Why make a Will?
Whitmarsh Law has been offering free wills since we opened in 2011.
Most people should have a will, those who don’t most likely haven’t got around to making one or have not thought about it and why they need one.
That is why Whitmarsh Law have made the process of making a will as simple as possible for you.
We have a four page Will Drafting Form found in the downloads page on our website or we have hard copies available in our office. Once the Will Drafting Form is filled out and returned to us, one of our lawyers will create a draft will and send it to you for your approval, making any changes as required. Once all is in accordance with your wishes, we arrange for you to come into the office and sign the original will, easy as that.
Wills are ambulatory, which means that the will remains changeable until the will-maker dies. The will takes effect on death, but until then it can be changed or revoked. So if circumstances in your life change which affect your will or you want to make any changes, we can easily amend your will or make an entirely new will free of cost. So it is best to put something in place now for your own peace of mind and your family’s.
Take a look below at some of the reasons why you should make a will and what happens if someone passes away without a will:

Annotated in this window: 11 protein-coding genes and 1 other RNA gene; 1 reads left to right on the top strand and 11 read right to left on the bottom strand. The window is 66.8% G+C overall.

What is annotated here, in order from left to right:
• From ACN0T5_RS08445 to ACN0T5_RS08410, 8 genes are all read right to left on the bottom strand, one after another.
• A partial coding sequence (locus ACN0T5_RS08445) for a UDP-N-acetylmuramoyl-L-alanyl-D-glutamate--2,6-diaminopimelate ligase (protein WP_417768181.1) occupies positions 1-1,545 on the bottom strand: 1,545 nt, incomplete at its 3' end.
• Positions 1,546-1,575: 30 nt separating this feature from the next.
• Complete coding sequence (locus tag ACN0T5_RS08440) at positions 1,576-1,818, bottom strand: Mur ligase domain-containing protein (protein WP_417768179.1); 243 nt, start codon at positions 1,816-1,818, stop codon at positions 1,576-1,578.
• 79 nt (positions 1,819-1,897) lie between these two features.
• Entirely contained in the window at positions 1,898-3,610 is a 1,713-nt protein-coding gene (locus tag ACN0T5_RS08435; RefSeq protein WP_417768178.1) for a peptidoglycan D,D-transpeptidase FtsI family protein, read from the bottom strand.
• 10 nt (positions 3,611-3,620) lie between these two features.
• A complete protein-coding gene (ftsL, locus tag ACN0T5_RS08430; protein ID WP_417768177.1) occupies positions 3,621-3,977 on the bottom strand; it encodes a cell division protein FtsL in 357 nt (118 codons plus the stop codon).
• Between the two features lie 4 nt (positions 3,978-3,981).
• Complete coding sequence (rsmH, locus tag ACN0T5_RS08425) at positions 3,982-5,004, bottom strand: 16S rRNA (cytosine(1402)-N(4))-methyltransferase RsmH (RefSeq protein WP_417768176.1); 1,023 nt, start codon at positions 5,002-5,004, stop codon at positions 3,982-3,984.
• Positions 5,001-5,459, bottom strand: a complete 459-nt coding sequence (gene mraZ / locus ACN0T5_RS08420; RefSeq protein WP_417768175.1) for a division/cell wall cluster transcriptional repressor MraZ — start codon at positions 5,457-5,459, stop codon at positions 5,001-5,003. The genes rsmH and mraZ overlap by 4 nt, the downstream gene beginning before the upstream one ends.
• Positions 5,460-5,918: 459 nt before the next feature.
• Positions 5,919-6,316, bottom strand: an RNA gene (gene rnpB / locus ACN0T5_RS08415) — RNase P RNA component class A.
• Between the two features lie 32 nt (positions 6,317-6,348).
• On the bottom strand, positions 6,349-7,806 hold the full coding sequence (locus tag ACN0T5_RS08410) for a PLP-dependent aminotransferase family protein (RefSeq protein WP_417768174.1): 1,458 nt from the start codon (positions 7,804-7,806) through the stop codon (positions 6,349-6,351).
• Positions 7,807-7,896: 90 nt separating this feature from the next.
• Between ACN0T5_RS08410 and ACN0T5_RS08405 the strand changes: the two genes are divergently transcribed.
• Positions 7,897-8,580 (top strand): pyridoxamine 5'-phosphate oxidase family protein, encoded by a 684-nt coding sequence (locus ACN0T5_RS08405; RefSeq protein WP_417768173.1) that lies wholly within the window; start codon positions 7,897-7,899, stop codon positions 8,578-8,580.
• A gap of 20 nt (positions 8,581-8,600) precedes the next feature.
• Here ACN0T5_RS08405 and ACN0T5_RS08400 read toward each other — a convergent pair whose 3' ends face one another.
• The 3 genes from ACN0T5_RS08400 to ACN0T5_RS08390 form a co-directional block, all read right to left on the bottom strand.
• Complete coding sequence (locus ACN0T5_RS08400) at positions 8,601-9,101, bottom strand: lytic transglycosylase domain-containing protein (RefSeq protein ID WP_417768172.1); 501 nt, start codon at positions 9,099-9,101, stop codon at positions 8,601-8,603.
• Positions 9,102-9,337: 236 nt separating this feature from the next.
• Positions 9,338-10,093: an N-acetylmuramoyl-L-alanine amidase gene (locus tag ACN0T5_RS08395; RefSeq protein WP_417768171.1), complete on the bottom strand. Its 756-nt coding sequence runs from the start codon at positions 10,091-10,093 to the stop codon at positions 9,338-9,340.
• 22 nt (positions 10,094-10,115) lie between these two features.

Why make a will?
A will is made so the will-maker can specify what is to happen to their property and interests after their death. They should consider appointing the person or persons who will look after their estate (the executors), and can appoint testamentary guardians for children. A will can also be used to direct how an estate should be administered.
A will-maker has testamentary freedom – this means they can leave their property to whoever they want. However, claims can be made against an estate after the will-maker’s death.
A person’s estate consists of everything owned that is capable of being passed on after death. Some things cannot be passed on after death, and they don’t form part of a person’s estate.
A will-maker can also appoint people to deal with their property after their death (the executor and trustee). These may be professionals (such as a lawyer or a trustee company), or they may be friends or relations.
Making a will, will provide peace of mind for yourself and family members that your wishes will be carried our correctly.
What happens if a person passes away without a will?
If a person has not made a will their property will be dealt with according to the rules of intestacy which has long been regarded as less than ideal.
The intestacy rules set out who can deal with the estate and who it passes to. The intestacy rules give priority to immediate family members. The surviving spouse or partner and children have the first claims, then more distant family.
The Estate Administration process generally takes longer and is more expensive without a Will so making a Will should be an obvious decision to make!